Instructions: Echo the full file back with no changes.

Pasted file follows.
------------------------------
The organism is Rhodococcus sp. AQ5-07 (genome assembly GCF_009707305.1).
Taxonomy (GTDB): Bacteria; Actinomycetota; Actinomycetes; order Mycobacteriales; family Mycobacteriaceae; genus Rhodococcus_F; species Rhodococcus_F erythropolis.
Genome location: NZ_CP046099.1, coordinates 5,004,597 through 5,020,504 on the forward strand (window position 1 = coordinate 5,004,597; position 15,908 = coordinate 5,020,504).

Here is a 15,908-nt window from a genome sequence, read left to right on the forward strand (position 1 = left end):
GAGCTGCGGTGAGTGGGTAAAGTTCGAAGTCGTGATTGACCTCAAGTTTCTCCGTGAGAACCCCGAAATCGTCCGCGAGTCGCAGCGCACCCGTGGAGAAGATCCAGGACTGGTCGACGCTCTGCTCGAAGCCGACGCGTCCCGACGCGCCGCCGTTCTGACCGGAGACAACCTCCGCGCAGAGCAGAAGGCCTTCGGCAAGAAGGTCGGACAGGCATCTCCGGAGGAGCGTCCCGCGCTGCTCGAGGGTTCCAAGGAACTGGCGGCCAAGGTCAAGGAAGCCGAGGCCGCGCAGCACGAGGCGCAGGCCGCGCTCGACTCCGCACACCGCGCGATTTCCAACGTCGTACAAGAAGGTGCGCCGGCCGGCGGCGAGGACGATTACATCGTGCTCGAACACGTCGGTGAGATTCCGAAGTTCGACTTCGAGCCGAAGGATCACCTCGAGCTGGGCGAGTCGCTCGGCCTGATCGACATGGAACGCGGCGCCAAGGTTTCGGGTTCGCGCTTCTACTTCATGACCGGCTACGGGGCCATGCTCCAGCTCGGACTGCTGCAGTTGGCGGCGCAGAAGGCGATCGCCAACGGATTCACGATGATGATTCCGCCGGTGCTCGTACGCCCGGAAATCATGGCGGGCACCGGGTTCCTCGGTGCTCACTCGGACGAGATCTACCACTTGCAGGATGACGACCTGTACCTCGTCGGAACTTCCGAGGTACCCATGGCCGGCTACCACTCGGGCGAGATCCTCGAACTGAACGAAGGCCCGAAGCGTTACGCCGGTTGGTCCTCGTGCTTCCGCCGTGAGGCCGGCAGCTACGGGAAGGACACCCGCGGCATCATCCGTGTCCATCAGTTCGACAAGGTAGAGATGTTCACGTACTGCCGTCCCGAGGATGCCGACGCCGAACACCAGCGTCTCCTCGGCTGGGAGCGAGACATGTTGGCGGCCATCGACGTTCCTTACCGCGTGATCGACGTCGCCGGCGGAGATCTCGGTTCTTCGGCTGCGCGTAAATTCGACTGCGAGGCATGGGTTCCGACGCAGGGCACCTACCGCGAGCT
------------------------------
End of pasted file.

The organism is Rhodococcus sp. AQ5-07 (genome assembly GCF_009707305.1).
Taxonomy (GTDB): Bacteria; Actinomycetota; Actinomycetes; order Mycobacteriales; family Mycobacteriaceae; genus Rhodococcus_F; species Rhodococcus_F erythropolis.
Genome location: NZ_CP046099.1, coordinates 5,004,597 through 5,020,504 on the forward strand (window position 1 = coordinate 5,004,597; position 15,908 = coordinate 5,020,504).

Here is a 15,908-nt window from a genome sequence, read left to right on the forward strand (position 1 = left end):
GAGCTGCGGTGAGTGGGTAAAGTTCGAAGTCGTGATTGACCTCAAGTTTCTCCGTGAGAACCCCGAAATCGTCCGCGAGTCGCAGCGCACCCGTGGAGAAGATCCAGGACTGGTCGACGCTCTGCTCGAAGCCGACGCGTCCCGACGCGCCGCCGTTCTGACCGGAGACAACCTCCGCGCAGAGCAGAAGGCCTTCGGCAAGAAGGTCGGACAGGCATCTCCGGAGGAGCGTCCCGCGCTGCTCGAGGGTTCCAAGGAACTGGCGGCCAAGGTCAAGGAAGCCGAGGCCGCGCAGCACGAGGCGCAGGCCGCGCTCGACTCCGCACACCGCGCGATTTCCAACGTCGTACAAGAAGGTGCGCCGGCCGGCGGCGAGGACGATTACATCGTGCTCGAACACGTCGGTGAGATTCCGAAGTTCGACTTCGAGCCGAAGGATCACCTCGAGCTGGGCGAGTCGCTCGGCCTGATCGACATGGAACGCGGCGCCAAGGTTTCGGGTTCGCGCTTCTACTTCATGACCGGCTACGGGGCCATGCTCCAGCTCGGACTGCTGCAGTTGGCGGCGCAGAAGGCGATCGCCAACGGATTCACGATGATGATTCCGCCGGTGCTCGTACGCCCGGAAATCATGGCGGGCACCGGGTTCCTCGGTGCTCACTCGGACGAGATCTACCACTTGCAGGATGACGACCTGTACCTCGTCGGAACTTCCGAGGTACCCATGGCCGGCTACCACTCGGGCGAGATCCTCGAACTGAACGAAGGCCCGAAGCGTTACGCCGGTTGGTCCTCGTGCTTCCGCCGTGAGGCCGGCAGCTACGGGAAGGACACCCGCGGCATCATCCGTGTCCATCAGTTCGACAAGGTAGAGATGTTCACGTACTGCCGTCCCGAGGATGCCGACGCCGAACACCAGCGTCTCCTCGGCTGGGAGCGAGACATGTTGGCGGCCATCGACGTTCCTTACCGCGTGATCGACGTCGCCGGCGGAGATCTCGGTTCTTCGGCTGCGCGTAAATTCGACTGCGAGGCATGGGTTCCGACGCAGGGCACCTACCGCGAGCT